Vincent Browne responds to British ambassador 'concerns'.
In British official 1976 documents released now under the 30-year secrecy rule, the acting British ambassador in Ireland in September 1976, John Hickman, complained to a senior Irish diplomat about the nature of Vincent Browne's alleged links with the Provisional IRA.
Vincent Browne, who is now editor of Village, was a journalist with The Sunday Independent in 1976, having previously been northern new editor of The Irish Press group from 1970 to 1972.According to a note written by Hickman after a meeting on 21 September 1976 with Sean Donlon, then with responsibility for Anglo-Irish relations at the Department of Foreign Affairs, he (Hickman) said: "Browne might be a good deal more than a willing channel for Provisional views".
He went on to note: "(the British) had heard rumours that he (Browne) had, or claimed to have, inside knowledge of past Provisional actions which he should have made available to the Irish authorities". Hickman noted that "Donlon did not challenge this", choosing instead to tell "a number of stories of Browne's activities as the Irish Press correspondent in Belfast in the early '70s, which confirmed that he had co-operated with the Provisionals to a degree which went well beyond the legitimate contacts of a journalist". When Hickman then suggested that it would be "appropriate" for Browne to be questioned in forthright terms by the Garda to "discover whether he had any unpublished information of interest", Donlon did not respond.
According to Hickman's account of the conversation Donlon stated that "the Provisionals invariably use Browne when they wish to make a major public impact in the southern press". In a response written for publication in The Sunday Business Post on 31 December 2006, Vincent Browne stated:“I never had any information about the IRA which I should have make available to the authorities, I was never “used” by the IRA, as far as I am aware, nor did I co-operate with the IRA to a degree which went beyond the legitimate contacts of a journalists, other than what I cite below.“I did at times have information which I felt I should relay to the authorities and when this occurred I did that”.Browne then goes on to reveal how he became aware of an IRA plot to kill the then Minister for Posts and Telegraphs, Conor Cruise O'Brien in 1974 or 1975 and how he informed O'Brien of the plot.
Also of two other occasions in which he became aware of IRA plans to kill someone and how he reported this to the authorities.He writes: “Of course there was much else I knew as a journalist that the authorities would have been interested in. I did not tell them for the same reason that all (or nearly all) journalists refuse to communicate information to police authorities”. On the alleged incidents in Belfast in the early 1970's, to which Sean Donlon alluded, Browne writes one concerned the arrest in his flat of a member of the old Stormont Parliament, Paddy Kennedy, and of his role in brining a gun to the British army at the request of the British army. He writes: “I was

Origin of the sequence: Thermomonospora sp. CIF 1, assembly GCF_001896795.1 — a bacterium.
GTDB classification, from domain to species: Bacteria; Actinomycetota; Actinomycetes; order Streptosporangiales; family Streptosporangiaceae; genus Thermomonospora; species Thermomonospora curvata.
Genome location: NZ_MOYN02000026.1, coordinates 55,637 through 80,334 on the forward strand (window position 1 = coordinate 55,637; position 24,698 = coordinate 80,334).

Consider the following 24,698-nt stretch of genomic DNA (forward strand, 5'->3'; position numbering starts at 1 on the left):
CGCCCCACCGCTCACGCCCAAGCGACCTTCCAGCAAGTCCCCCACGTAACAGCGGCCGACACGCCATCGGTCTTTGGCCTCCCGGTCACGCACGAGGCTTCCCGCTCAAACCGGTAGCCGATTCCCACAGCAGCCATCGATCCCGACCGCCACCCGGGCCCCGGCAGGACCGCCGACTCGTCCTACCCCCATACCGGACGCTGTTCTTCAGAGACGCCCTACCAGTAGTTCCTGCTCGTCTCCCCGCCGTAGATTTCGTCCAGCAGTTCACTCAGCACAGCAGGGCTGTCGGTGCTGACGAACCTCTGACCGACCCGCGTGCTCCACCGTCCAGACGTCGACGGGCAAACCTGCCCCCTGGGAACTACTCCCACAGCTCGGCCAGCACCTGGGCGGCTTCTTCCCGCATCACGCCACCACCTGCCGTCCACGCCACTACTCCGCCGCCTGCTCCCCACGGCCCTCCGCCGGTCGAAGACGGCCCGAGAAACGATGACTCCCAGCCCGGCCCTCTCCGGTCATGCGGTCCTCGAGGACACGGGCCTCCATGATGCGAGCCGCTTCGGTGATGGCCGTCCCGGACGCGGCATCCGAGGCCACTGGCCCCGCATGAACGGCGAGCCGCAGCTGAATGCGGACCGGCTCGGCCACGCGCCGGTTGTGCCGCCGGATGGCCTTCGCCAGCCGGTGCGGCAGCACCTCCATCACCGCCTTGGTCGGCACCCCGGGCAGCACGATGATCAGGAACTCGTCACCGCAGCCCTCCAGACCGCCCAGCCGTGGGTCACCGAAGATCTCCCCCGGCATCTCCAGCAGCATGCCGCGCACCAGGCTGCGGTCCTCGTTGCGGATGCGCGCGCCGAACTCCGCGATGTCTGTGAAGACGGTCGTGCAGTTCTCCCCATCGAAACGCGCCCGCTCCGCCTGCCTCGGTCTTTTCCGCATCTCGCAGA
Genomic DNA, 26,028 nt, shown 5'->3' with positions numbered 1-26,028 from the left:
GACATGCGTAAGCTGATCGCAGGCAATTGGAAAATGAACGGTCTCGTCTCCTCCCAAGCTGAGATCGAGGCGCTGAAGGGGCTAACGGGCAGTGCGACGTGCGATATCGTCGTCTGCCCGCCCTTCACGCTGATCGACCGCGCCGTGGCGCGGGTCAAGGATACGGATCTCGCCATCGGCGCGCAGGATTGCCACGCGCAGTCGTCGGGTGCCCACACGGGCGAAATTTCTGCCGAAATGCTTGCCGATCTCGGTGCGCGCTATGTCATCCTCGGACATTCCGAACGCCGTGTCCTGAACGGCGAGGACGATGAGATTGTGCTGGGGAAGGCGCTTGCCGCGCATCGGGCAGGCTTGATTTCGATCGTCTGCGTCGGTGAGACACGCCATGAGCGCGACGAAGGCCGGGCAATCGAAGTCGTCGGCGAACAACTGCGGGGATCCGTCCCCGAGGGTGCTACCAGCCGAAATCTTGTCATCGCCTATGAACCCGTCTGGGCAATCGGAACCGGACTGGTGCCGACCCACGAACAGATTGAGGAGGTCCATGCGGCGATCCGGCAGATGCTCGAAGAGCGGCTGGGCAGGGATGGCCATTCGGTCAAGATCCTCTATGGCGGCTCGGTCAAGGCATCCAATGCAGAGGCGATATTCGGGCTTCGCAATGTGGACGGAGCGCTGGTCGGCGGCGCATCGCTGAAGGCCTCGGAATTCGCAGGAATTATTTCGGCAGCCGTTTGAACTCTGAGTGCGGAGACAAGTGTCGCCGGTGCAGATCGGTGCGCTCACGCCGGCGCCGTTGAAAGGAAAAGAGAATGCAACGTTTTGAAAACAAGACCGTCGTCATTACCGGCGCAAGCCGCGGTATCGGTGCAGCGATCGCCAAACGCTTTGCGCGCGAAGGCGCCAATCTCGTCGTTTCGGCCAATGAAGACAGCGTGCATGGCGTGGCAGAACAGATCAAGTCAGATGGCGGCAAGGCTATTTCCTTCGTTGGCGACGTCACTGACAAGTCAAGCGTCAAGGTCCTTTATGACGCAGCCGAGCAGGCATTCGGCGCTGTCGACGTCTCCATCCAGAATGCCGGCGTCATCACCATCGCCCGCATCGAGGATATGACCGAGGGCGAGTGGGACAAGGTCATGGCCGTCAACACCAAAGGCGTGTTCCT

contacted by an IRA person I knew and asked to visit a house in Anderson.
On getting there I was shown what was said to be a machine gun, which, the IRA man, claimed, was one of thousands that had been manufactured in an engineering works in Belfast for distribution to loyalist paramilitaries. I arranged for a photograph to be taken of the gun and then contacted by British army press office at Lisburn and spoke to the then head of the press office, Colin Wallace, who has had a controversial career since. I told him what had happened and what I had been told. I asked was it likely this was a machine gun and was it likely that these could be manufactured in an engineering words in Belfast.
He phoned me later to say he had discussed the issue with some technical experts in the British army and their view was that this indeed could be a machine gun and could have been manufactured in Belfast. He asked if I could get this gun from the IRA. I said I would enquire. I asked the IRA if they would give me one of the guns to bring to the British army and after a day ro so they came back and said yes.In the meantime I had written about this in The Sunday Press and a photograph of the gun was also published. Other journalists in Belfast contacted me about it and asked could they see the gun. I told them I would be bringing the gun to the British army a day ro so later and I would let two of them see it in a bedroom in the Europa Hotel en route.
I was given the gun in a bar on the Falls Rd and walked down to the Europa Hotel with the gun under my jacket. When I got to the Europa there was a phalanx of journalists and TV crews there for my “press conference” I was arrested immediately by the RUC and the arrest was captured by the TV cameras and broadcast later that evening….“ I was technically guilty of unlawfully being in possession of a machine gun and was fined £20. A few hours ,later I met the judge who had convicted and fined me, Martin McBirney. He expressed regret at having to convict and fine me for he appreciated I was not up to anything nefarious”.
As for the IRA using him to make a “major splash” in the southern press, he writes: “ I do not recall ever being offered a story of an interview with the IRA. I certainly sought stories from the IRA and sought interviews and got, from time to time, stories and interviews, but, as far as I recall, always at my initiative.